Applications are invited for a 3-year PhD studentship at the history department of Kings College London, working in collaboration with the National Horse Racing Museum, Newmarket.
This exciting opportunity (which is in addition to the PhD studentships already advertised at Kings College) brings together the history of science, the history of animals, and their representation within a museum setting. The successful student will develop a novel historical perspective on the Thoroughbred racehorse, while simultaneously contributing to a new £14m Heritage Centre that celebrates Newmarket’s international status as the historic home of horseracing. Due to open in 2016, the Centre incorporates a redeveloped national museum of the sport, a gallery of sporting art, and a stable yard for retraining ex-racehorses.
The studentship will start in September 2013. It covers tuition fees and a maintenance grant from the AHRC. The level of maintenance is yet to be confirmed but in 2012-13 it was £15,590. In addition, the National Horse Racing Museum will provide £1500 per year to help fund travel, research expenses and conference costs, and another £500 per year in kind.
The supervisors are: Dr Abigail Woods (currently Imperial College, but moving to Kings College London in August 2013), Mr Chris Garibaldi (director of the National Horse Racing Museum, Newmarket), and Dr Francis Neary (Cambridge University).
As the second biggest sport in Britain today, horse racing has a long and rich history. This has been documented by economic, political and cultural histories of the sport, and by histories of the Thoroughbred breed. However, surprisingly little is known about how racehorses were managed in order to maximise their performance. Ranging across feeding, stabling, training and veterinary care, this project will examine the ideas, practices and people involved, and the contributions of science, technology and medicine. You will address how and why management changed over the period 1860-1939, and its links to broader developments in the sport, science and society.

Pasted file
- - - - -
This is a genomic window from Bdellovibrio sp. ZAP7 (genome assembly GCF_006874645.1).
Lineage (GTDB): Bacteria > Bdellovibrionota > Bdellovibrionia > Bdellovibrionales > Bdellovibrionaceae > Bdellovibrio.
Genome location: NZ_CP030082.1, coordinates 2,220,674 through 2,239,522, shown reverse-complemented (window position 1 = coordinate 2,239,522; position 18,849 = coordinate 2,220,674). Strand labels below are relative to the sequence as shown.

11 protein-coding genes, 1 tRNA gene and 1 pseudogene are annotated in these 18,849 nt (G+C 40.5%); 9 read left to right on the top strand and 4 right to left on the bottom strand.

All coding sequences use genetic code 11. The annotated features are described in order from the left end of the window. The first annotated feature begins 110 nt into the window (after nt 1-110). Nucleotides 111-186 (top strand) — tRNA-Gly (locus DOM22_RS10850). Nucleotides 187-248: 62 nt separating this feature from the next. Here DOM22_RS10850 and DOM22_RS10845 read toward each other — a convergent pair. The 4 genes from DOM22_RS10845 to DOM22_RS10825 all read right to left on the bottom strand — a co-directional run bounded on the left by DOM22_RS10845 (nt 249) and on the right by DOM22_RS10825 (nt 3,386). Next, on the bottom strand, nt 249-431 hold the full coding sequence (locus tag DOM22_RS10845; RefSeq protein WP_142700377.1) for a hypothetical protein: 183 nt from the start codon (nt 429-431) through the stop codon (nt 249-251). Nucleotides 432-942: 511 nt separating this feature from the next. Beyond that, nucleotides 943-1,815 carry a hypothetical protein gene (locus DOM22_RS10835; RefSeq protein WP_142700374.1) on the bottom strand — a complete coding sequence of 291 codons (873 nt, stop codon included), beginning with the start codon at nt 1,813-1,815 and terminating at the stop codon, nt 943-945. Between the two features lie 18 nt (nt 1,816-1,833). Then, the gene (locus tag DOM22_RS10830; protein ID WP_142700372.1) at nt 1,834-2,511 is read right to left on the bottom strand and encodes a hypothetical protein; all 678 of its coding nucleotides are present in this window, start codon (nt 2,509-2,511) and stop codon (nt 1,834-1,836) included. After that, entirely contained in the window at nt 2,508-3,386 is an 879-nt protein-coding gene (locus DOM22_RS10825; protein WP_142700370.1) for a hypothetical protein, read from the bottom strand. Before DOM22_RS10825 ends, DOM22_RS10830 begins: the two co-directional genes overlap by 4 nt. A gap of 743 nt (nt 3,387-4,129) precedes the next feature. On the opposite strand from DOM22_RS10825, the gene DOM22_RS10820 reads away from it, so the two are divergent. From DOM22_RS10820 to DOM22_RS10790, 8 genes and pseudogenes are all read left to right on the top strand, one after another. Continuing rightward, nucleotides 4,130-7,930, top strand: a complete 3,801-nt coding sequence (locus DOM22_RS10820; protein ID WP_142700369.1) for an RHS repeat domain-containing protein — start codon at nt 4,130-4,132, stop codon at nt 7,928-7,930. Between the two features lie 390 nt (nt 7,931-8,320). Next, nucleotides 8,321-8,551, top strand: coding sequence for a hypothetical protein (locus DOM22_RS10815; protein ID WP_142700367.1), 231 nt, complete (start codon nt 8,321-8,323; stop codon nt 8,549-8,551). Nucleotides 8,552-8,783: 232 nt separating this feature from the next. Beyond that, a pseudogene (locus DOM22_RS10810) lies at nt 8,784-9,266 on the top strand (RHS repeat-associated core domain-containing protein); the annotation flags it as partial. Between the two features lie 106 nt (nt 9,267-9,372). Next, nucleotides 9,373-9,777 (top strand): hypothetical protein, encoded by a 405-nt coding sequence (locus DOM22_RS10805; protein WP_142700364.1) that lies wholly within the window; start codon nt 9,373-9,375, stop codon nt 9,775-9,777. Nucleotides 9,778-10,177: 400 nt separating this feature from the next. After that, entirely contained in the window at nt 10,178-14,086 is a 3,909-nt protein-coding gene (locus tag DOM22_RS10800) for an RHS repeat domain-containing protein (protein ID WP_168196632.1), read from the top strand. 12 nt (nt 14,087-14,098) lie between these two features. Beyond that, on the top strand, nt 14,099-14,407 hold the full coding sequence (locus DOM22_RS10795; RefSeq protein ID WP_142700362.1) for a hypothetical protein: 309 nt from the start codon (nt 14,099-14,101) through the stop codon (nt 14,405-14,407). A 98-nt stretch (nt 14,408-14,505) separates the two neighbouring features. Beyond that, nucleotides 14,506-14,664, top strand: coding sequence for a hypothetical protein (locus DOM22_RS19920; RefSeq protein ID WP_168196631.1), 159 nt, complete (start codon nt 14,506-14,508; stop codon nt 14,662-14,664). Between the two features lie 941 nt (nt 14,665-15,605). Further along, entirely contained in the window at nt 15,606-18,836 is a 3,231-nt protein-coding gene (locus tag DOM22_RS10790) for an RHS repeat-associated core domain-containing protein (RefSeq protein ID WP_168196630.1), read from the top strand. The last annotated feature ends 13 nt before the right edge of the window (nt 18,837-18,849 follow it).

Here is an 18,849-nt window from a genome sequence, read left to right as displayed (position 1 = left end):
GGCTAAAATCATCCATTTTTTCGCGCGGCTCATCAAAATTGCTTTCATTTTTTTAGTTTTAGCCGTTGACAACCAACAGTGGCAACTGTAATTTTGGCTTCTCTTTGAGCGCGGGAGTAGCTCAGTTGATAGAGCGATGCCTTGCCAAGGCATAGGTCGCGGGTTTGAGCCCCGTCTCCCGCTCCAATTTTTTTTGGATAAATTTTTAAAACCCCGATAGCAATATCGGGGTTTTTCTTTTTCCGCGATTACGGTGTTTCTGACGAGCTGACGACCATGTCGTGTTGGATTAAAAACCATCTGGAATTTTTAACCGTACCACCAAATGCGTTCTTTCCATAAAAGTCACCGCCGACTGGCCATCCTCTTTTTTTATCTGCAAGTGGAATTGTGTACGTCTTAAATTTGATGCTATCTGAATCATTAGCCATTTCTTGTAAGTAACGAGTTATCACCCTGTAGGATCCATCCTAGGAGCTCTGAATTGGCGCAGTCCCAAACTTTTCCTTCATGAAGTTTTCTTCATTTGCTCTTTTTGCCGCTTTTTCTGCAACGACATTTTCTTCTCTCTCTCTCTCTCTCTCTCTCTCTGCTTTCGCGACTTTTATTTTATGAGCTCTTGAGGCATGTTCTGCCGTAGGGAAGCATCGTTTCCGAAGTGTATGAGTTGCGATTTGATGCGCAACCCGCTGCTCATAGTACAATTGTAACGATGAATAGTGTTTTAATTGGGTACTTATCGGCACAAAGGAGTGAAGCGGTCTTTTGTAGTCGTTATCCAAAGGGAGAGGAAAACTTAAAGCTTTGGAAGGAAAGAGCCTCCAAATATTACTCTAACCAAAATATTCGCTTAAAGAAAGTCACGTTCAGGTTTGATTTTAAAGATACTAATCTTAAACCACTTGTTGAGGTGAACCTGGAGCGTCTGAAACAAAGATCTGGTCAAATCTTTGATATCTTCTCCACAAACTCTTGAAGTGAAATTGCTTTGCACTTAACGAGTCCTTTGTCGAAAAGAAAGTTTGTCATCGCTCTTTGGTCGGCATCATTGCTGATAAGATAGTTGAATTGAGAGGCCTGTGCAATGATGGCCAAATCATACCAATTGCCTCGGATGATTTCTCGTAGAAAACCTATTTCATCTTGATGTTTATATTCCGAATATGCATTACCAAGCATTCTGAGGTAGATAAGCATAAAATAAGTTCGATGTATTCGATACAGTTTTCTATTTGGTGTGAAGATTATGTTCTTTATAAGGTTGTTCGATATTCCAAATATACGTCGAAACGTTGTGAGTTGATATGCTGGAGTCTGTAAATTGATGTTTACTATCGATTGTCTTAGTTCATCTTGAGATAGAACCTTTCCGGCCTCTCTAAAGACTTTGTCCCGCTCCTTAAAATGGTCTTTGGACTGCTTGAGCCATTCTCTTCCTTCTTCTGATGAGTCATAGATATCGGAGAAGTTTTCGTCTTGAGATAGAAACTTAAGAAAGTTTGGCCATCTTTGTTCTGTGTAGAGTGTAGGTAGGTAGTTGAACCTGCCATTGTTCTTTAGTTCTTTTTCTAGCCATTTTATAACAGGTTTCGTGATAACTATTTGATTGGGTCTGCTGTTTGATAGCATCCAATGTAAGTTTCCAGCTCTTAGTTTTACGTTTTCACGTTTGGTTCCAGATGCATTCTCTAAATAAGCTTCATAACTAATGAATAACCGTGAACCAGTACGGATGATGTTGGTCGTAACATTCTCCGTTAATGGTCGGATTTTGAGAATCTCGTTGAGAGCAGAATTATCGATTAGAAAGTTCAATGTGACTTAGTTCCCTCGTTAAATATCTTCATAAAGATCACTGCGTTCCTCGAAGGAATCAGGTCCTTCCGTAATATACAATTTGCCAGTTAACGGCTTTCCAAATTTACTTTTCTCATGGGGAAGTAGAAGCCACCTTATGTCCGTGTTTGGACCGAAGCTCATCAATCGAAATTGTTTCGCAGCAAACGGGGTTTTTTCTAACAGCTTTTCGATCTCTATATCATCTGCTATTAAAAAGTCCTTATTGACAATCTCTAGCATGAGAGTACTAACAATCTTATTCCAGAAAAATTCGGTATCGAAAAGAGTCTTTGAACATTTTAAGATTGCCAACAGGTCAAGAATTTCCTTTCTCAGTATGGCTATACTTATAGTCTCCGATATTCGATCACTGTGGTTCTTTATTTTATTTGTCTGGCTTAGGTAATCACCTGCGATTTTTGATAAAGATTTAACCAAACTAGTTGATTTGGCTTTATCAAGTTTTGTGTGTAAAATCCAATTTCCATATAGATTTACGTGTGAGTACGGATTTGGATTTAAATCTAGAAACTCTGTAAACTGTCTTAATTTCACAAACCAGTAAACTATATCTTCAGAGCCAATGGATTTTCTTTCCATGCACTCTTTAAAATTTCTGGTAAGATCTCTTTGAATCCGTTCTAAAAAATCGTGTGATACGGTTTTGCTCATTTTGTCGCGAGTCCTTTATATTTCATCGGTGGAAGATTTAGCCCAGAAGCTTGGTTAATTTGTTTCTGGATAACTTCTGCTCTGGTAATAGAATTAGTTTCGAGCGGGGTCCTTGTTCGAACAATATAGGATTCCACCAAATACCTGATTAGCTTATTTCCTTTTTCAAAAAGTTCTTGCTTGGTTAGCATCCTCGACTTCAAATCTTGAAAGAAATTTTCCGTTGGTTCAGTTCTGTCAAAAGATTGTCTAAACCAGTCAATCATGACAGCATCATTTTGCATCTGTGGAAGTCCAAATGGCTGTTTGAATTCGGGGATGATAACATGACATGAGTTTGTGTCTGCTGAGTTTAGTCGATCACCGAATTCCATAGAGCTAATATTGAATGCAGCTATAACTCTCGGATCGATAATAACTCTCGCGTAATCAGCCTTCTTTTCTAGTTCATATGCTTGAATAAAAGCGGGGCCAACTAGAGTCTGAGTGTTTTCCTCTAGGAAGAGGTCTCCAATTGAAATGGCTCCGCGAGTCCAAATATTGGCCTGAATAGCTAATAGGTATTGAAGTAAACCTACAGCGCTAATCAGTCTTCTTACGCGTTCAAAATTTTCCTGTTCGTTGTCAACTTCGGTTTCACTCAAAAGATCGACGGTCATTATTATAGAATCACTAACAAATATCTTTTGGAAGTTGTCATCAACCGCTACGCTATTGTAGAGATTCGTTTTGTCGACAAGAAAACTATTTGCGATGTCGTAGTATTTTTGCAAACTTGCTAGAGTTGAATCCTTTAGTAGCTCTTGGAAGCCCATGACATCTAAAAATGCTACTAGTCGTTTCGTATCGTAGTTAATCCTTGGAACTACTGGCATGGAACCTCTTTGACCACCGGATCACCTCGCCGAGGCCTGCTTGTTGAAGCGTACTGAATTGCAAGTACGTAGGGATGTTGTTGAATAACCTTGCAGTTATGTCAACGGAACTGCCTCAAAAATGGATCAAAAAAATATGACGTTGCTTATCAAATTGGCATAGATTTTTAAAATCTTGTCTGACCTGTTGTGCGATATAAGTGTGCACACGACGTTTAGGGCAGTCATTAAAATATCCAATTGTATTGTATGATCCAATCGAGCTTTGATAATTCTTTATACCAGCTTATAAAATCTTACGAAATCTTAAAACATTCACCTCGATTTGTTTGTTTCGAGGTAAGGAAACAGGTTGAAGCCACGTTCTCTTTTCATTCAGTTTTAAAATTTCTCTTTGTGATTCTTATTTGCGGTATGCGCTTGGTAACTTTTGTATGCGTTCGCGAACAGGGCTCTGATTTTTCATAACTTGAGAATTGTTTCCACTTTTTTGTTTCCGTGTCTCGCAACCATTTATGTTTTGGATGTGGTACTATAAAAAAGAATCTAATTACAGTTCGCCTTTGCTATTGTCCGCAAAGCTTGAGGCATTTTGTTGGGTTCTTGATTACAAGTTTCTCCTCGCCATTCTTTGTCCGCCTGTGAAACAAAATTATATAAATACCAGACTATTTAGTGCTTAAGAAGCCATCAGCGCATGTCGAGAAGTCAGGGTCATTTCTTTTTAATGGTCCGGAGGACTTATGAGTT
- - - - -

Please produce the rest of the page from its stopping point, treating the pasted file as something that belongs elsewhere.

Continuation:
One of the key resources for this research will be the plans and architecture of Heritage Centre’s stable yard, which was constructed in 1903 by the Rothschild family. You will assess how ideas of race horse health and hygiene were embodied in the design and structure of this building, and use your findings to help interpret the site for visitors. Drawing upon the museum’s collection of veterinary instruments, and the printed resources of the Cox library of Thoroughbred racing in Dorking http://www.thecoxlibrary.com/ , you will also assist in developing a new veterinary gallery within the museum, its narrative, design, and the selection and interpretation of objects for display.
How to apply:
The studentship is open to UK or EU citizens who satisfy AHRC academic and residency criteria. EU candidates are normally eligible only for a fees-only award. Applicants should hold a first or upper second class degree, and hold or be studying for an MSc or MA degree in a relevant area of history. An overall MSc/MA grade of 65% or more is required.
Applicants should submit a short curriculum vitae and a brief letter outlining reasons for interest in the studentship and qualifications for it. The names and contact details of two academic referees should also be supplied. Applications should be sent to Abigail Woods, [email protected] . The deadline is June 10. Interviews will be held on 18 June at the National Horse Racing Museum in Newmarket.